I wasn’t up to a good start when I woke up with a cramp in my right leg, only to realize that I had a serious headache, too. The previous day had taken its toll as I totally forgot to eat or drink between breakfast at 7.30 a.m. and dinner at 8.30 p.m. – not a problem 10 years ago, but I am no spring chicken anymore. The first location I planned to explore required a 12 kilometer roundtrip walk, so I scrapped the idea quickly as I didn’t even feel like walking from the bed to the bathroom in a really tiny hotel room. My secondary target that day was an abandoned hospital in Saitama, kind of on the way home and much closer to Osaka than my then current location in Tochigi’s capital. So I did some last minute research plus some paperwork and headed south 1.5 hours later. While I had no urge in the morning to ever take a single photo again, that feeling was gone around noon as my shutter finger was itching again. I wasn’t as super excited as I usually am, but at least I didn’t feel like turning inside out anymore – and the weather was really nice!
To my surprise the small station I arrived at was super busy, and so was the large supermarket / shopping mall right across the street. I had a general idea where to look for the mental hospital, so I walked right into a developing area that now more or less surrounded the former asylum – you could say that I entered the psychiatric ward. Most plots already had houses on, their inhabitants busy with cleaning and bringing out trash. Great. Exactly what I needed. Soon the old hospital stood out like a sore thumb and visible from quite a distance as it was two floors taller than the surrounding residential area. It was fenced off by a typical Japanese construction fence – the one consisting of connecting metal plates, about 30 centimeters wide and 2.5 meters tall. Faaaaaan-tastic. But it got better. Between the road I was on and said site fence was an elevated barbed wire fence, rusty as if it was made to spread tetanus. In-between was a grassy area… mown, which means that somebody still took care of the premises. Ding-ding-ding! We have a winner – full-blown urbex nightmare. Or so I thought, because I actually found a small hole in the outer fence where I was able to squeeze my bag and tripod through, followed by a bigger hole some 40 meters down the road where I could enter – I already had figured out how to get past the inner fence, but of course the outer opening was in the opposite direction of the inner opening. So I put my equipment through the outer fence and turned around to make my way to the Florian sized access point, when I looked directly at a woman living two doors down another road. Darn! So I walked towards her, trying to start a conversation, but she just closed the veranda door and disappeared. Damn, damn, damn! I was too close to give up, so I hurried down the first road, got past the outer fence, ran back on the inside, grabbed my equipment and… ROAR, another neighbor started his car! Seriously?! I didn’t even take the time to look up, headed towards the inner fence and went all in. Literally and figuratively.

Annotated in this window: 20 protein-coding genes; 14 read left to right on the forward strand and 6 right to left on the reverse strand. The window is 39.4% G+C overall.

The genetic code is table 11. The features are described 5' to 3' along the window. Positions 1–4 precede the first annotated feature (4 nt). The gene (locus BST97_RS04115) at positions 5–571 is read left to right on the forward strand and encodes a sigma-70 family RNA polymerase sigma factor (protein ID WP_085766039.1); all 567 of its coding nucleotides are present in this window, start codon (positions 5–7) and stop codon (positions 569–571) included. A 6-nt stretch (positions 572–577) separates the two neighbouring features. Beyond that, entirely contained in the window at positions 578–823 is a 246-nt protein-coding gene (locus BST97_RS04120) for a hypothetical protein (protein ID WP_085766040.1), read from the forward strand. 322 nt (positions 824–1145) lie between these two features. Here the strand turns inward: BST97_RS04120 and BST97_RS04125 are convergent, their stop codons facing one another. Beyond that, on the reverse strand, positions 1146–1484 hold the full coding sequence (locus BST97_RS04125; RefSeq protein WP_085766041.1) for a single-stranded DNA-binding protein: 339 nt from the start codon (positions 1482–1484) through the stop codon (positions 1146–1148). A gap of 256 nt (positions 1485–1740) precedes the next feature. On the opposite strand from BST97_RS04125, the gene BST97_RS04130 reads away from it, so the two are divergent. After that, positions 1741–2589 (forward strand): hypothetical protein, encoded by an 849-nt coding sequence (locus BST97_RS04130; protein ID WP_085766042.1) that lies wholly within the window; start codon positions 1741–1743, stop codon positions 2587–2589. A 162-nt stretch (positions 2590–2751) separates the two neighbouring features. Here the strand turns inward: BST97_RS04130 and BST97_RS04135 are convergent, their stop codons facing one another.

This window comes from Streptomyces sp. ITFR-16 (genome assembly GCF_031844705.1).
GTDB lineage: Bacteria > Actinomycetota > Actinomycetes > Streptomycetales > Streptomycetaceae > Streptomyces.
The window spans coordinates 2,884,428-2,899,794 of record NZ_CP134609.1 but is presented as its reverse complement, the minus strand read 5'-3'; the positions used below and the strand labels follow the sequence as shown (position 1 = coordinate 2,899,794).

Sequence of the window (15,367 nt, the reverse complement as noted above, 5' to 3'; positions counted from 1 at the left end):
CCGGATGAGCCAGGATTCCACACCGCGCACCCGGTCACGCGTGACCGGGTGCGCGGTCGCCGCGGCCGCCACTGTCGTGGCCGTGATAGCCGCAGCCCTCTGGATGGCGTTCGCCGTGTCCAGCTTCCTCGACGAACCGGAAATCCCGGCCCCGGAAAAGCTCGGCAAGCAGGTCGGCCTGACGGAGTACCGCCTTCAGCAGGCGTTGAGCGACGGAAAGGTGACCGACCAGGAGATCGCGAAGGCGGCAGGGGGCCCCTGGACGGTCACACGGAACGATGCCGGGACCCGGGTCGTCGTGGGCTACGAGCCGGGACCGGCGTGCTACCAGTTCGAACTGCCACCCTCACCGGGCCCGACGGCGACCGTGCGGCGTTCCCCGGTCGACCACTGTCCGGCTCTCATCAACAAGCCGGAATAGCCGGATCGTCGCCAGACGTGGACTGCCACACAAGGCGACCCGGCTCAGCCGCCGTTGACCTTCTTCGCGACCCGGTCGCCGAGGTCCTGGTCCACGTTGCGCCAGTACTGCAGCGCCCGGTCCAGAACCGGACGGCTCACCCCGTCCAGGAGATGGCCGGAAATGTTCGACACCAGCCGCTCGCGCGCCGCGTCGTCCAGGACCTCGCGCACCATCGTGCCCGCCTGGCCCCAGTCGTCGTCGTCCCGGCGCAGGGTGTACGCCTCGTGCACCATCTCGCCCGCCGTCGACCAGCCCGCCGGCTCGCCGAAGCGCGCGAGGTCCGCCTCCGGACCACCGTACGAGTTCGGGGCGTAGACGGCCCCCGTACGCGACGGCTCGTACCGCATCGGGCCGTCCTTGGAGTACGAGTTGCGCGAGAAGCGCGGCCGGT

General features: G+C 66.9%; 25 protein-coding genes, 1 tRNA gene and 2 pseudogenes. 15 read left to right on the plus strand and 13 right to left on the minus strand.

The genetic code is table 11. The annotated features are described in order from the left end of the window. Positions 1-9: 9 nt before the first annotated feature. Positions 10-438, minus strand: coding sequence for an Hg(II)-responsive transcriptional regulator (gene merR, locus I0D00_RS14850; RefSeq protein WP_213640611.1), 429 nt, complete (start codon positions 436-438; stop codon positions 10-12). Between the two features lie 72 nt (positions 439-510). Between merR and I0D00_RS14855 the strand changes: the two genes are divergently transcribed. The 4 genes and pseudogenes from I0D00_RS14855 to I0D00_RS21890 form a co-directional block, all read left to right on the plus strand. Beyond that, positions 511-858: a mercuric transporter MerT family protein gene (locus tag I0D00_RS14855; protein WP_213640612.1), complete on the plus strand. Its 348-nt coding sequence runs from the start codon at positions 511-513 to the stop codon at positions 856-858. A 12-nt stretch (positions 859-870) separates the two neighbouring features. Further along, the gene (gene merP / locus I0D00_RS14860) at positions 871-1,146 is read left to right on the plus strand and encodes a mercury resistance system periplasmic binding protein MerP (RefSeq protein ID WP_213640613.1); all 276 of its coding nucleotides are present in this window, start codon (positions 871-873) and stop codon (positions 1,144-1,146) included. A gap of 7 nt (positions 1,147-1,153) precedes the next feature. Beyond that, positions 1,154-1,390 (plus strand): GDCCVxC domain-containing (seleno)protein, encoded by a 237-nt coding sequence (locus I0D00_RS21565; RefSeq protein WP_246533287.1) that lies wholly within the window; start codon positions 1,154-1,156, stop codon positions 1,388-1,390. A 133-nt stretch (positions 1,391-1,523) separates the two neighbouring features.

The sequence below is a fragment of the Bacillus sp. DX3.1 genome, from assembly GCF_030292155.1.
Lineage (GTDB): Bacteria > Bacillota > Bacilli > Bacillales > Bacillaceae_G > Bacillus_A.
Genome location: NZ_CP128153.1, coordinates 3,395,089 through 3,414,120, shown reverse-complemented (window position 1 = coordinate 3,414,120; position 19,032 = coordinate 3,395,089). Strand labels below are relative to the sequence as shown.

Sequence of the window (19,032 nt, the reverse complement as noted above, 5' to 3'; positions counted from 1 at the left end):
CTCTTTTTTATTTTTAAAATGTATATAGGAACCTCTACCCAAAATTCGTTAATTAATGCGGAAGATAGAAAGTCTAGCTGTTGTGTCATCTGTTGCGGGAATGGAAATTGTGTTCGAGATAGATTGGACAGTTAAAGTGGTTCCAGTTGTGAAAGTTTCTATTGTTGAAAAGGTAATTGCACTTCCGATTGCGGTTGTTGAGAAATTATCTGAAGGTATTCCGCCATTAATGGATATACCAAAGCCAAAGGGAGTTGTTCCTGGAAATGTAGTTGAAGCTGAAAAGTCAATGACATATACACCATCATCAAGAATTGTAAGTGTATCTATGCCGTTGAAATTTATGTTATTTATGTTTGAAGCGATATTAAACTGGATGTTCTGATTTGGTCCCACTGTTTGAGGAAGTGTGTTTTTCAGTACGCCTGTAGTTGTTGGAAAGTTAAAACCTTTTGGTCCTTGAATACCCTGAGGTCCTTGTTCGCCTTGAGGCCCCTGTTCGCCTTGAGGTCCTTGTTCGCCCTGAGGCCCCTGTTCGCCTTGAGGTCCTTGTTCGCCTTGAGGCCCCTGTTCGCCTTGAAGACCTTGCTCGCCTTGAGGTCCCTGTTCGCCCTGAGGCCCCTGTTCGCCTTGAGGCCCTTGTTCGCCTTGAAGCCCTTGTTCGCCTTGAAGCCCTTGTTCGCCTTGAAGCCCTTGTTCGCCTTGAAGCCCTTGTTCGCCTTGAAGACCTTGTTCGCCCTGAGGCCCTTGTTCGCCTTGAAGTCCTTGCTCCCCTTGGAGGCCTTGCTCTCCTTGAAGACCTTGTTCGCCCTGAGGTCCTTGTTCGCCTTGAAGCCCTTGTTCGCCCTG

The Japanese Mental Hospital turned out to be some kind of whitewashed concrete building, 95% boarded up or blocked by rusty grilles. For obvious reasons super nervous I first had a quick look at the semi-basement in the back, from the outside of course – separated from the real world only by a solid metal fence I could hear neighbors, the kids of neighbors, and of course the dogs of neighbors… as if they were right next to me. I assumed I would have 20 minutes max until a ballsy neighbor, security or police would show up to politely ask me to leave / threaten me with the police / arrest me, so I quickly looked for a way in.
The first option wasn’t really one – the smelly, dark boiler room of the semi-basement, but I wasn’t ready for that, not even close. Luckily I found an opening the size of 1/3 of a door, barely enough for a big guy like me, but a great gift given that the rest of the ground floor was shut tight. Seconds later I found myself in front of the reception, the only light coming from the hole in the entrance door. I took a couple of shots and moved on to the staircase, lit from the not nailed-up upper floors. About 20 minutes into my adventure I started to calm down a little bit, which wasn’t exactly easy as I was exploring a friggin mental hospital all by myself! Nevertheless I headed into the dark again, to have a look at the rest of the ground floor. The second of three patient rooms had a special surprise for me – on a rack I found a dozen comic books lined up, accompanied by plushies of Stitch and Sergeant Keroro / Sgt. Frog as well as all kinds of plastic figurines. Japanese urbexers… In other countries people steal and vandalize, in this part of the world they add cutesy stuff. The upper floors turned out to be well-lit and mostly empty – a wheelchair here, some beds there, but nothing too exciting. I kinda liked the massive concrete hallway that exuded strength and hopelessness at the same time. There was only this way to get in or out… and I am sure back in the days it was very well guarded. Upon reaching the top floor with its caged roof I finally felt relieved. I was done taking photos and ten minutes later, after filming the walkthrough, I would be out of there, finally relaxing on my way home. Even the possibility of people waiting outside the fences didn’t scare me much anymore – I had seen everything I wanted to see, took pictures of everything that looked interesting to me. So I took the video and…